And that’s how I found myself in the executive offices at Fenway Park for a meeting with Tom Werner, the chairman of the Boston Red Sox and the most successful sitcom executive producer in history, with shows like “Roseanne” and “The Cosby Show” to his credit. I was standing in a conference room reading a framed box score from the 1918 World Series, featuring a young Babe Ruth, when Werner walked in. I told him I had lived in San Diego when the Padres — which he owned at the time — invited Roseanne Barr to sing the national anthem. “That cost me a lot of money,” Werner lamented, “because TV stations across the country dropped Roseanne’s show.” Great, my ice-breaker was an ice-maker. Werner was done with small talk. “So what’s this show concept?” The meeting went on for another hour as I gave a pitch to a man who has heard pitches from the funniest and most creative people in the country. It was met with the sound of crickets.
Then Bill Carey became news director at Tribune Broadcasting-owned WPIX in November 2009, and he suggested I meet with Steve Charlier, Tribune’s vice president of news. Charlier was looking for a way to hold an audience until the end of a newscast, after the weather. His idea was to run commentaries near the end of the broadcast. We met at an Irish pub in Manhattan, and he told me up front that I was a long shot for the job: “Write something, and we’ll see.”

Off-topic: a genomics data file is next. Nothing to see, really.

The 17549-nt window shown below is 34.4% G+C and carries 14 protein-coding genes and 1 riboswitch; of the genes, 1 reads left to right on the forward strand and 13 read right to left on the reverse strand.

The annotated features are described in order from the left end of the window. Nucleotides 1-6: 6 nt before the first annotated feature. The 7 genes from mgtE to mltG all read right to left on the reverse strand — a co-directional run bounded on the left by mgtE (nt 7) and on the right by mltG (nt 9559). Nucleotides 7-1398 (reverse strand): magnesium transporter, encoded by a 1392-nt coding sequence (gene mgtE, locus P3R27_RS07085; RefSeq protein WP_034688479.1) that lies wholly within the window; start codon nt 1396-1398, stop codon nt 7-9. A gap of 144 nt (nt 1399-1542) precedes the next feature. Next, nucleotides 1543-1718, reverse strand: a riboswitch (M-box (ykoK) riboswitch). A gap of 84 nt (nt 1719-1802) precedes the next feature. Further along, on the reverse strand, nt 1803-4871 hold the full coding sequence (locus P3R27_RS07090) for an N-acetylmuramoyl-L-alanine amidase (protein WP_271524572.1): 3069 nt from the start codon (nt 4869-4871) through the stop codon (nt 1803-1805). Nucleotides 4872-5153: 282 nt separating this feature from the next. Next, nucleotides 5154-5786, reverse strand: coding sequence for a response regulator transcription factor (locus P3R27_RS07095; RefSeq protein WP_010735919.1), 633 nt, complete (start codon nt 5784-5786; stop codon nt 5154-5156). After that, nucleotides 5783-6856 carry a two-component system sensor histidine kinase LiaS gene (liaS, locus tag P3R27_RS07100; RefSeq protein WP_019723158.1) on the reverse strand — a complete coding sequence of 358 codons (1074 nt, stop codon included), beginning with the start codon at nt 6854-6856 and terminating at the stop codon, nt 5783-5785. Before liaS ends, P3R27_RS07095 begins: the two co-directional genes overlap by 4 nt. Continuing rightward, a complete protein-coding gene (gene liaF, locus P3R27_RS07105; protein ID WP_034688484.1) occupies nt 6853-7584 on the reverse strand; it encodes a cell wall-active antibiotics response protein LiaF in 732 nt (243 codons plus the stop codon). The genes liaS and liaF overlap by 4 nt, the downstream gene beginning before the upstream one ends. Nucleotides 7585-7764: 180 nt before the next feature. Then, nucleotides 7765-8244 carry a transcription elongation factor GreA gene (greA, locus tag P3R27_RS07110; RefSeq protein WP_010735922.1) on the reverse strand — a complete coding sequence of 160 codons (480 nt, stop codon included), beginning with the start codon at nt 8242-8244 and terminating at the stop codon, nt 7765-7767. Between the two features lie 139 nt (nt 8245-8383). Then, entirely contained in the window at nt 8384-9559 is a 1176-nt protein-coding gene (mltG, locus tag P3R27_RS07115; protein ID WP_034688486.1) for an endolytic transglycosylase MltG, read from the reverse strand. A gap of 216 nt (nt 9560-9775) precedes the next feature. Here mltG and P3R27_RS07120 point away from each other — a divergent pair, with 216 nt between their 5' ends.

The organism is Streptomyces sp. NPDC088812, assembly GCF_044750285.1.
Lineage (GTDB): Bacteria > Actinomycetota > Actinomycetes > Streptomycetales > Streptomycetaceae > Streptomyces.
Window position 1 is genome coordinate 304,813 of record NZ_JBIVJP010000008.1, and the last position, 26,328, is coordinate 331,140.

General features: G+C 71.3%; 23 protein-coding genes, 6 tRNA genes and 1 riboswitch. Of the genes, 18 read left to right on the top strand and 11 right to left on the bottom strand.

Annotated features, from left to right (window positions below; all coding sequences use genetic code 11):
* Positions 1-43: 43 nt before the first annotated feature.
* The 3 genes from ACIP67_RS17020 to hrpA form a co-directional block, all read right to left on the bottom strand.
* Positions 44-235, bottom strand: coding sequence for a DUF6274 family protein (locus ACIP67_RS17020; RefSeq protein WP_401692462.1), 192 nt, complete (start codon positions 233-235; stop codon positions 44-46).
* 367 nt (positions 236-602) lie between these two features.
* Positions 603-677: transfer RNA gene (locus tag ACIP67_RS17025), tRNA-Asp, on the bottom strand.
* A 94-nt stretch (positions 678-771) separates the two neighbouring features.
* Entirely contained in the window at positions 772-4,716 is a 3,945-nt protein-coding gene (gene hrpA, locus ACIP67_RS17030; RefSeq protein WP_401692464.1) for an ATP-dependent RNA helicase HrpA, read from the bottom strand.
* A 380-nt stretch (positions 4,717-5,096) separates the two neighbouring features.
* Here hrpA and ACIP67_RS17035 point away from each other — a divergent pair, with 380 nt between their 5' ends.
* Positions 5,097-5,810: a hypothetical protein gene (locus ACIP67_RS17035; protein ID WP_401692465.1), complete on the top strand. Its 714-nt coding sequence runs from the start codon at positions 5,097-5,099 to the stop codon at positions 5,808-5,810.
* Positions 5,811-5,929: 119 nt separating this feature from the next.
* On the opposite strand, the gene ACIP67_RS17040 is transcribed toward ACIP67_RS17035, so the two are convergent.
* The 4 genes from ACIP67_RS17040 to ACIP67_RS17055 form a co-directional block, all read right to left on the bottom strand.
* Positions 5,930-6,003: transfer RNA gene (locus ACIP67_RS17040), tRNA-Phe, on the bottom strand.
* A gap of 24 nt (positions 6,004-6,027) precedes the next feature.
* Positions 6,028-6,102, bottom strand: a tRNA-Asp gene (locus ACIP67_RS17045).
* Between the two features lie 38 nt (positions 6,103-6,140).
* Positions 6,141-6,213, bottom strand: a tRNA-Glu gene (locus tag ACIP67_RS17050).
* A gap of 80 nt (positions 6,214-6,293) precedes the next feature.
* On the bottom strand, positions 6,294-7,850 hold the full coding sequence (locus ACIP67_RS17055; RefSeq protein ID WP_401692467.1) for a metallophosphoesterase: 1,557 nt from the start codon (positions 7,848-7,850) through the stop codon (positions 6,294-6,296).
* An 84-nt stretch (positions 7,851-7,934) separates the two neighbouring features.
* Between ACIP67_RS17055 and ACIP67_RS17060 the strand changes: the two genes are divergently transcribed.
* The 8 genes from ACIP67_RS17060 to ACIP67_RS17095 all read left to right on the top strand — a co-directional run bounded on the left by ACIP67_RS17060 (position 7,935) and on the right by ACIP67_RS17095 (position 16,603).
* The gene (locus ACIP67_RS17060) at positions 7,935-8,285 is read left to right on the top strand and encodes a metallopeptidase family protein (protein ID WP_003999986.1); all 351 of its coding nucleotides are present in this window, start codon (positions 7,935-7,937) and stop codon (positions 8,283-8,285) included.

I wrote a commentary about the fact that the F-word is becoming the most commonly heard word in the English language. It was funny. It was brash. It was everything Charlier asked for. But, again, crickets.
Maybe Bangalore was a good idea after all. Or … Turkey? A woman making a documentary about Turkish businessmen who helped thousands of Jews escape Germany during World War II contacted me about working on the film. She said it would involve traveling to Istanbul and Israel. I was interested, and she asked me to send a proposal that included salary requirements. I think I asked for too much because, once again, no reply. The chorus of crickets was now international.
WHILE I MIGHT HAVE been flailing at pitches for a year, I was learning as much as I could about the Internet. I created several blogs and columns — one for this magazine’s website — and I dove into social networking. One day on Twitter, I was chatting with the communications director for the government of Dubai. He asked if I was “the real Larry Mendte.” I wrote back, “Yes, I am. How do you know me?” He replied, “We have the Internet in Dubai.” Apparently I’m big in the Middle East.